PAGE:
Today, the Subcommittee on Communications and Technology of the House Committee on Energy and Commerce held a hearing on “Repurposing the C-Band to Benefit All Americans,” following up on the introduction of the “C-Band Act,” by Chairman Doyle (D-PA), Reps. Johnson (R-OH), Matsui (D-CA), and Gianforte (R-MT). The act would require the FCC to conduct a public auction of between 200 megahertz and 300 megahertz of C-band spectrum by September 30, 2022. It would also protect the service used by C-band-dependent users throughout and after the transition process.
The Wireless Internet Service Providers Association (WISPA) objected to the legislation, saying that a competing proposal by the Broadband Access Coalition (BAC) employs both an auction and sharing of the spectrum to open up the C-band for other uses, too.
“But we’d like to offer a reminder: There are other viable plans to repurpose the C-band than solely auctioning off spectrum to mobile 5G providers for their largely urban clientele,” Claude Aiken, president and CEO of WISPA, said. “The BAC (of which we are a member) has put forward a plan which urges the Commission to clear 200 MHz for mobile providers, and, with the remaining 300 MHz, allow sharing between incumbent satellite earth stations and fixed wireless providers, or WISPs.”
C-Band Alliance Proposes to Clear 300 Megahertz of Spectrum
The C-Band Alliance (CBA) increased the amount of spectrum it is willing to clear in the C-band up to 300 megahertz of spectrum to support 5G wireless deployment in ex parte meetings with the FCC. The spectrum includes a 20-megahertz guard band to protect existing satellite services from interference.
The CBA originally proposed to clear up to 200 MHz of C-band spectrum, including 20 MHz for a guard band, with the CBA acting a transition facilitator, selling up to 180 MHz through private, secondary market transactions within three years.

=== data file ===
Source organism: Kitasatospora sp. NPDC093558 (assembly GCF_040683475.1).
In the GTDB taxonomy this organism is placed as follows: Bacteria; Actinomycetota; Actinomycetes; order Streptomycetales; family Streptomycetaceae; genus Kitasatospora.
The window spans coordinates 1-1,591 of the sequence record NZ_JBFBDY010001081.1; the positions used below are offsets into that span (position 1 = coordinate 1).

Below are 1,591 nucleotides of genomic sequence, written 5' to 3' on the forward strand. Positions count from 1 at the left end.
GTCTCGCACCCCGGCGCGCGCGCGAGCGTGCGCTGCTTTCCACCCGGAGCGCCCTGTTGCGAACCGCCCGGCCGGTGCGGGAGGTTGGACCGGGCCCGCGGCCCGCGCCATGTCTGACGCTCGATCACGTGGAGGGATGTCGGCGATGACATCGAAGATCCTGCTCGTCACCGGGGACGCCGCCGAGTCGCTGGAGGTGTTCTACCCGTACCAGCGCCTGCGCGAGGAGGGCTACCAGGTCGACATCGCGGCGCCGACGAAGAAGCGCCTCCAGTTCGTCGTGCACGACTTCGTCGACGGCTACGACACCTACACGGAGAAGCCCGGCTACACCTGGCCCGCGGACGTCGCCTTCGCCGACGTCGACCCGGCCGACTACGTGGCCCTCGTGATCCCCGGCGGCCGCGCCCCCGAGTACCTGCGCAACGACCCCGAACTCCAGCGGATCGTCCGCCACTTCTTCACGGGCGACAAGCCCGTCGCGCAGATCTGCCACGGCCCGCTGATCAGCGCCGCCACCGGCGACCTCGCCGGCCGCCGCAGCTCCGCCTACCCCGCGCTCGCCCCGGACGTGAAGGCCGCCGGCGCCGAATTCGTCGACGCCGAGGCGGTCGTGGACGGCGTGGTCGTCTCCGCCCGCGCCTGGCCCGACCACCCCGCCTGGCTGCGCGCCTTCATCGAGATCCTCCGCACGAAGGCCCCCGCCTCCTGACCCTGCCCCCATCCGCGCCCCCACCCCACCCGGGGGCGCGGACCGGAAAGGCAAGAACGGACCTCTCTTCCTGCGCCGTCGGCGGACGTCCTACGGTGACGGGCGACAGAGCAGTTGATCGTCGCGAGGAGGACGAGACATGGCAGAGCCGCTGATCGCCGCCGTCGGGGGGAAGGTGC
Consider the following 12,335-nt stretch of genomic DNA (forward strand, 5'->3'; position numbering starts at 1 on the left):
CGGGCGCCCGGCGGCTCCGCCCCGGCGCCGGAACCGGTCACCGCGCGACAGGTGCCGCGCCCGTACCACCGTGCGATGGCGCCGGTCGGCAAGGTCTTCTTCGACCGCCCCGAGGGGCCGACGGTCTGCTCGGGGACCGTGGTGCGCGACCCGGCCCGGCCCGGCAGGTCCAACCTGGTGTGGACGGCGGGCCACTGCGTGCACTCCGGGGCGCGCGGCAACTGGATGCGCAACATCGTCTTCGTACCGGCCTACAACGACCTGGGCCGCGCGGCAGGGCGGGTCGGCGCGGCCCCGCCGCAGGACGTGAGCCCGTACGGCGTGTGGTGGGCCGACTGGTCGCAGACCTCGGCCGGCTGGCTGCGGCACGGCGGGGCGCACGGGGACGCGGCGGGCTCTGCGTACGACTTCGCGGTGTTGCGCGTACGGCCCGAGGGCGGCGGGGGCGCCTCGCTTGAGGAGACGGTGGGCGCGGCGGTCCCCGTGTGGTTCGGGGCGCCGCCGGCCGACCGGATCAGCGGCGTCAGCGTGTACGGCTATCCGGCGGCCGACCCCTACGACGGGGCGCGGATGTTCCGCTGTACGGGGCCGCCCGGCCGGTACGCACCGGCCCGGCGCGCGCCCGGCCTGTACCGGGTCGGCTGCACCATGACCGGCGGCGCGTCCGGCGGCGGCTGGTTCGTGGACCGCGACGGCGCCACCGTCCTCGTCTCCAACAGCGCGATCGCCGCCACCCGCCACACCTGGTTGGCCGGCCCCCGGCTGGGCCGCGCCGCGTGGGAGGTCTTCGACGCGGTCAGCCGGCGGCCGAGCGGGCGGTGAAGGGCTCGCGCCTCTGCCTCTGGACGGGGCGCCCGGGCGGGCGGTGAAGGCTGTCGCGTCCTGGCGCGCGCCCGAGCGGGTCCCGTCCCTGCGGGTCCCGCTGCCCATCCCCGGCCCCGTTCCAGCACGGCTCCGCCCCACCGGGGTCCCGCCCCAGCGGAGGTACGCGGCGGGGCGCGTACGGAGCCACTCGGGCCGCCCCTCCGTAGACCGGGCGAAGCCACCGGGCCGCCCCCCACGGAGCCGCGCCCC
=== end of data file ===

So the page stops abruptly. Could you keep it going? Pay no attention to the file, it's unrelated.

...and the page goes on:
The C-band is bounded at the bottom of the band by the Citizens Broadband Radio Service (which occupies the 3.65-3.7 GHz band), and at the top by radio altimeters and wireless avionics intra-communications systems (which occupy the 4.4 GHz band).
The first swathe of spectrum, which will be cleared within 18 months, was increased to 120 megahertz, inclusive of the 20-megahertz guard band. The remaining spectrum will be made available within 36 months from a CBA-led auction, providing cleared spectrum throughout the entire continental United States.
As it completed the work necessary to enhance its proposal, the CBA collaborated closely with U.S. broadcasters and programmers that serve nearly 120 million American homes via the C-band. This work included analyzing the potential use new technologies improves the efficiency of satellite video delivery, allowing the same video content to be transmitted over less spectrum. The CBA proposal commits to implement these technology upgrades at no cost to those satellite customers implementing them.
“The CBA remains committed to ensuring that existing customers continue to enjoy the quality of service they experience now, with no interference from 5G services deployed in the future,” according to a CBA press release. “The CBA member companies will maintain continuity of all current C-band customer services and maintain the value of the continental U.S. C-band video distribution neighborhoods.”